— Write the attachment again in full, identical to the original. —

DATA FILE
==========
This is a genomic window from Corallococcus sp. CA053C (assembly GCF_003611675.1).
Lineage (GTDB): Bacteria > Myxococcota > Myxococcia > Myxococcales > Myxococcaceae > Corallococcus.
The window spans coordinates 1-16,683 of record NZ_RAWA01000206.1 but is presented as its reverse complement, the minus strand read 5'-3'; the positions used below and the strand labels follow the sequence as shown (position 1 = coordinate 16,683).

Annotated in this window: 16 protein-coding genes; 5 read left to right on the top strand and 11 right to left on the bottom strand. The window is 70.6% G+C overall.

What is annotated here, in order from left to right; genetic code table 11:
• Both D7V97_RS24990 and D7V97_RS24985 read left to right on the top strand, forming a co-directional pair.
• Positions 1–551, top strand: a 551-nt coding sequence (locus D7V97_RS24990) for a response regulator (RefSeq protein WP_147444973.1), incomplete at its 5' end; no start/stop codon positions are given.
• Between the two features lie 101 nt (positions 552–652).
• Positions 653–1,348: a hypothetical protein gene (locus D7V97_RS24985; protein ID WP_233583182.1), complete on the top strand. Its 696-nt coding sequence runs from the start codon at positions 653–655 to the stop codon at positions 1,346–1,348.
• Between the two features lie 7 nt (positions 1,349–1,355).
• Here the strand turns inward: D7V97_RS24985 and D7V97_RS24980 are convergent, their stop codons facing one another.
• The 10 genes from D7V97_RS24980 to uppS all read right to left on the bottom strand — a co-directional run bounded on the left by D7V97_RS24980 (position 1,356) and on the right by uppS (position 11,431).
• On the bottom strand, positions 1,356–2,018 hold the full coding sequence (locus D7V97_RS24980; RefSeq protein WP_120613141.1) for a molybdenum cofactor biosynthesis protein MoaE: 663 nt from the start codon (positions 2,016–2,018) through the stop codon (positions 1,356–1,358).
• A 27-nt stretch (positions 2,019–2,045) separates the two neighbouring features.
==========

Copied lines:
This is a genomic window from Corallococcus sp. CA053C (assembly GCF_003611675.1).
Lineage (GTDB): Bacteria > Myxococcota > Myxococcia > Myxococcales > Myxococcaceae > Corallococcus.
The window spans coordinates 1-16,683 of record NZ_RAWA01000206.1 but is presented as its reverse complement, the minus strand read 5'-3'; the positions used below and the strand labels follow the sequence as shown (position 1 = coordinate 16,683).

Annotated in this window: 16 protein-coding genes; 5 read left to right on the top strand and 11 right to left on the bottom strand. The window is 70.6% G+C overall.

What is annotated here, in order from left to right; genetic code table 11:
• Both D7V97_RS24990 and D7V97_RS24985 read left to right on the top strand, forming a co-directional pair.
• Positions 1–551, top strand: a 551-nt coding sequence (locus D7V97_RS24990) for a response regulator (RefSeq protein WP_147444973.1), incomplete at its 5' end; no start/stop codon positions are given.
• Between the two features lie 101 nt (positions 552–652).
• Positions 653–1,348: a hypothetical protein gene (locus D7V97_RS24985; protein ID WP_233583182.1), complete on the top strand. Its 696-nt coding sequence runs from the start codon at positions 653–655 to the stop codon at positions 1,346–1,348.
• Between the two features lie 7 nt (positions 1,349–1,355).
• Here the strand turns inward: D7V97_RS24985 and D7V97_RS24980 are convergent, their stop codons facing one another.
• The 10 genes from D7V97_RS24980 to uppS all read right to left on the bottom strand — a co-directional run bounded on the left by D7V97_RS24980 (position 1,356) and on the right by uppS (position 11,431).
• On the bottom strand, positions 1,356–2,018 hold the full coding sequence (locus D7V97_RS24980; RefSeq protein WP_120613141.1) for a molybdenum cofactor biosynthesis protein MoaE: 663 nt from the start codon (positions 2,016–2,018) through the stop codon (positions 1,356–1,358).
• A 27-nt stretch (positions 2,019–2,045) separates the two neighbouring features.